From his perch at the venture-capital firm Kleiner Perkins Caufield & Byers, our panelist John Doerr highlights two of the fields on the brink of technological upheaval.
For decades, battery performance has improved at a very low rate—nothing like the annual 40 percent advance in microchips predicted by Moore’s Law. Better storage batteries would allow us to extend today’s power grid and to deploy more renewables.
Kleiner is backing some companies, like QuantumScape, Aquion Energy, and Amprius, that are using advances in materials and nanoscience—“the science of the small”—to develop truly disruptive technologies. If you could double or triple the energy density of a battery, you could reduce its cost by 50 or 70 percent, which could be a total game changer for transportation: electric vehicles would approach the cost of gasoline-powered ones.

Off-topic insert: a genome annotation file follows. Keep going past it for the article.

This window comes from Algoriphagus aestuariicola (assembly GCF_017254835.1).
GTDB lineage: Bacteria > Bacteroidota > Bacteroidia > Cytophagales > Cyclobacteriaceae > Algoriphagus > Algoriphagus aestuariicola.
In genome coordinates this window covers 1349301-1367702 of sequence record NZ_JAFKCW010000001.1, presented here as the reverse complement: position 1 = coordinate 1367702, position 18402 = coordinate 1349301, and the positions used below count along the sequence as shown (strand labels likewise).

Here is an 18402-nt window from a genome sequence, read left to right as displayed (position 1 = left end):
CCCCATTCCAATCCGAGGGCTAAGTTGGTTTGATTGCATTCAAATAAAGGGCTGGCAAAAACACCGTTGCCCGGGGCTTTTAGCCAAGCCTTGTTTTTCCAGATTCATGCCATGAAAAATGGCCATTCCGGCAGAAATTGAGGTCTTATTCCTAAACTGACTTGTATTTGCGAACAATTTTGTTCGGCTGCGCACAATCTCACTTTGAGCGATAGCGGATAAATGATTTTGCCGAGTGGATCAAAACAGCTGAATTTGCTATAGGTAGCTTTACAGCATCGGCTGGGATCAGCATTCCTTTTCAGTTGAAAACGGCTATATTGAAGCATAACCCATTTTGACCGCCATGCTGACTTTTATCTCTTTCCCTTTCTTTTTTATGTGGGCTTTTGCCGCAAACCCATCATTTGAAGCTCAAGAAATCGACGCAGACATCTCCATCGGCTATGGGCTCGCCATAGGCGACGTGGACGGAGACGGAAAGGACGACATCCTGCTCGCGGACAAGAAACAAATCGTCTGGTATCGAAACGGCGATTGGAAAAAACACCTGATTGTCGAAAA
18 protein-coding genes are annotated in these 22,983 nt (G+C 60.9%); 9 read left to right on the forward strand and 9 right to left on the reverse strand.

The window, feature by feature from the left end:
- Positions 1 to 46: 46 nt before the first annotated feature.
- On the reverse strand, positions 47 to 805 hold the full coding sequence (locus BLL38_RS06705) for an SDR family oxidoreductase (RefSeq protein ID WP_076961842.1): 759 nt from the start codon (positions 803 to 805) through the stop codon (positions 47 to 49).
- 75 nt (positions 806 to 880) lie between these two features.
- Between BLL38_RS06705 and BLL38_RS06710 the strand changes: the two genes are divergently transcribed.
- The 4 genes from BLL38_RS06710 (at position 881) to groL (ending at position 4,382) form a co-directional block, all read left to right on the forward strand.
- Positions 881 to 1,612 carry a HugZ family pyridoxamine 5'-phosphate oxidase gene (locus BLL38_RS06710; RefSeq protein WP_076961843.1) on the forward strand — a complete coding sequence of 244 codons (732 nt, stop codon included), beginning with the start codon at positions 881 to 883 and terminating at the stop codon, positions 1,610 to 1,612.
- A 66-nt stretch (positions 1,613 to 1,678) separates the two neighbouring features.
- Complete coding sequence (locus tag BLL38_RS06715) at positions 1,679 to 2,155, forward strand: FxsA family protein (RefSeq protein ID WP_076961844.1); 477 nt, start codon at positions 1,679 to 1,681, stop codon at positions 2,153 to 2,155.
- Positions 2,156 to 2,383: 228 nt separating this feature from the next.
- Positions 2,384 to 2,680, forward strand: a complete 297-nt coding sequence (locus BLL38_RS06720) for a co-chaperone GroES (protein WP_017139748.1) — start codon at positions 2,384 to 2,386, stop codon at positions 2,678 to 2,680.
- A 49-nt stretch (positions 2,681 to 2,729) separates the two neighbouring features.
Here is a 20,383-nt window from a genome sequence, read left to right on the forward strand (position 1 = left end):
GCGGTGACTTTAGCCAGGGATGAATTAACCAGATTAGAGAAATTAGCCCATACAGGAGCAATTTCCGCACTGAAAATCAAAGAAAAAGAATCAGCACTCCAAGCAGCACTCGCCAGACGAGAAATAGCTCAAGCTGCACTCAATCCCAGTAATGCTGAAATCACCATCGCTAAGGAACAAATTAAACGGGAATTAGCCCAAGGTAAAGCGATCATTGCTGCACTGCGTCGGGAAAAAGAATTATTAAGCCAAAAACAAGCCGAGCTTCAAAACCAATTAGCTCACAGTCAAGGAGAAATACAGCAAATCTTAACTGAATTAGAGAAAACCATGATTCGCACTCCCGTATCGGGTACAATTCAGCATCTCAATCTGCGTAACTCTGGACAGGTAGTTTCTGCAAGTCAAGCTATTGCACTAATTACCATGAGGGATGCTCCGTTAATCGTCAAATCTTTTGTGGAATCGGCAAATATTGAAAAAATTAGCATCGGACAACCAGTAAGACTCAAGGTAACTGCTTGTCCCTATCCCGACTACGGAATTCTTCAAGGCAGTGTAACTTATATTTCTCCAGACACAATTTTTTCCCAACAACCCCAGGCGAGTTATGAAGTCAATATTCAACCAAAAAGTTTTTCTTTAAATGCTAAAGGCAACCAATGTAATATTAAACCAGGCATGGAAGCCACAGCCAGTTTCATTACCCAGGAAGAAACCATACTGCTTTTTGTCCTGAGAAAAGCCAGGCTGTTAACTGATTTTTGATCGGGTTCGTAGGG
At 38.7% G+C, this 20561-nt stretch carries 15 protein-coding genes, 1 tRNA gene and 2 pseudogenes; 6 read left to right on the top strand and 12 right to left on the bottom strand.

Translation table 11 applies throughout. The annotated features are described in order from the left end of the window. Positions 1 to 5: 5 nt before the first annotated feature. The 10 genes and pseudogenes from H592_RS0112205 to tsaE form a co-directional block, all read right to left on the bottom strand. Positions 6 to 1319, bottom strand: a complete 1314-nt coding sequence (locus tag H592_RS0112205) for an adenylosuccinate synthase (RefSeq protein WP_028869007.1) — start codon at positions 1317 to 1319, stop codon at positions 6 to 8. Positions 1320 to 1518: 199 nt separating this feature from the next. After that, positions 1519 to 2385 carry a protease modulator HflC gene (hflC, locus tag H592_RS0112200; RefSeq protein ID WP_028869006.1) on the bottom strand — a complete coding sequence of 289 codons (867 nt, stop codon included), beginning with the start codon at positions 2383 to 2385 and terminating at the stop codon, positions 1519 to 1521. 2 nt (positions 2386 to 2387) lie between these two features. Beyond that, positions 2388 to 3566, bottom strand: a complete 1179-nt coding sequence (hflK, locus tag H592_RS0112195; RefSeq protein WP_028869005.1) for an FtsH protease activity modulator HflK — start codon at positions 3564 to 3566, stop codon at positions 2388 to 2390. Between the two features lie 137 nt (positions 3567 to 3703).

Until recently, there was more information technology in your average grocery store than in your doctor’s office. It’s easy to imagine that a decade from now, all health-care data will be in the cloud, providers will carry tablets, and patients will wear devices that track their pulse, steps, and vital signs.
Kleiner has been investing selectively in tools that empower patients and providers, like MyFitnessPal and Practice Fusion. The goal is to go from a system that’s focused on sick care to one that’s working on health care.